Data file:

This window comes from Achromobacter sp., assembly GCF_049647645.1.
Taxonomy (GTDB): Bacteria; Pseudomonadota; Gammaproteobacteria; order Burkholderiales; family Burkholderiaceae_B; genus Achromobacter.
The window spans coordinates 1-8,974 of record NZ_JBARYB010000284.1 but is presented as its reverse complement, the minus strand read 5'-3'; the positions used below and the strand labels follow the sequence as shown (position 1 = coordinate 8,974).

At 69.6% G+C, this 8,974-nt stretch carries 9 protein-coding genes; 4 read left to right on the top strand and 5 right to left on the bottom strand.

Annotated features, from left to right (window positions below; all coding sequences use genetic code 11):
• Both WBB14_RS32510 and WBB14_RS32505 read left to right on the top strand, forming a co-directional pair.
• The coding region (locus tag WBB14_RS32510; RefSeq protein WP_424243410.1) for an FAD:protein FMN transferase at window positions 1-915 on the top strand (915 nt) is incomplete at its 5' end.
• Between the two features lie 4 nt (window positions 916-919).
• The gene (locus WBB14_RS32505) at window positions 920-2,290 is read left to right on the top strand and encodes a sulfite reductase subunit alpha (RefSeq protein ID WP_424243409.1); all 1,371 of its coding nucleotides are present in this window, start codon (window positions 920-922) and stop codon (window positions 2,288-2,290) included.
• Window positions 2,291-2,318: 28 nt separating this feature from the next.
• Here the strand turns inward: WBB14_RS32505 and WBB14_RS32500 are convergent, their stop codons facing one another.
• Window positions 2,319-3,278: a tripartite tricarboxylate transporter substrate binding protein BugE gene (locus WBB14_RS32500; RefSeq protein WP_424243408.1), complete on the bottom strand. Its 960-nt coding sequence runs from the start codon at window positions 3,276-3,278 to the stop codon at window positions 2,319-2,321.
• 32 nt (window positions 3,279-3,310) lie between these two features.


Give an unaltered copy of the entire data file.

This window comes from Achromobacter sp., assembly GCF_049647645.1.
Taxonomy (GTDB): Bacteria; Pseudomonadota; Gammaproteobacteria; order Burkholderiales; family Burkholderiaceae_B; genus Achromobacter.
The window spans coordinates 1-8,974 of record NZ_JBARYB010000284.1 but is presented as its reverse complement, the minus strand read 5'-3'; the positions used below and the strand labels follow the sequence as shown (position 1 = coordinate 8,974).

At 69.6% G+C, this 8,974-nt stretch carries 9 protein-coding genes; 4 read left to right on the top strand and 5 right to left on the bottom strand.

Annotated features, from left to right (window positions below; all coding sequences use genetic code 11):
• Both WBB14_RS32510 and WBB14_RS32505 read left to right on the top strand, forming a co-directional pair.
• The coding region (locus tag WBB14_RS32510; RefSeq protein WP_424243410.1) for an FAD:protein FMN transferase at window positions 1-915 on the top strand (915 nt) is incomplete at its 5' end.
• Between the two features lie 4 nt (window positions 916-919).
• The gene (locus WBB14_RS32505) at window positions 920-2,290 is read left to right on the top strand and encodes a sulfite reductase subunit alpha (RefSeq protein ID WP_424243409.1); all 1,371 of its coding nucleotides are present in this window, start codon (window positions 920-922) and stop codon (window positions 2,288-2,290) included.
• Window positions 2,291-2,318: 28 nt separating this feature from the next.
• Here the strand turns inward: WBB14_RS32505 and WBB14_RS32500 are convergent, their stop codons facing one another.
• Window positions 2,319-3,278: a tripartite tricarboxylate transporter substrate binding protein BugE gene (locus WBB14_RS32500; RefSeq protein WP_424243408.1), complete on the bottom strand. Its 960-nt coding sequence runs from the start codon at window positions 3,276-3,278 to the stop codon at window positions 2,319-2,321.
• 32 nt (window positions 3,279-3,310) lie between these two features.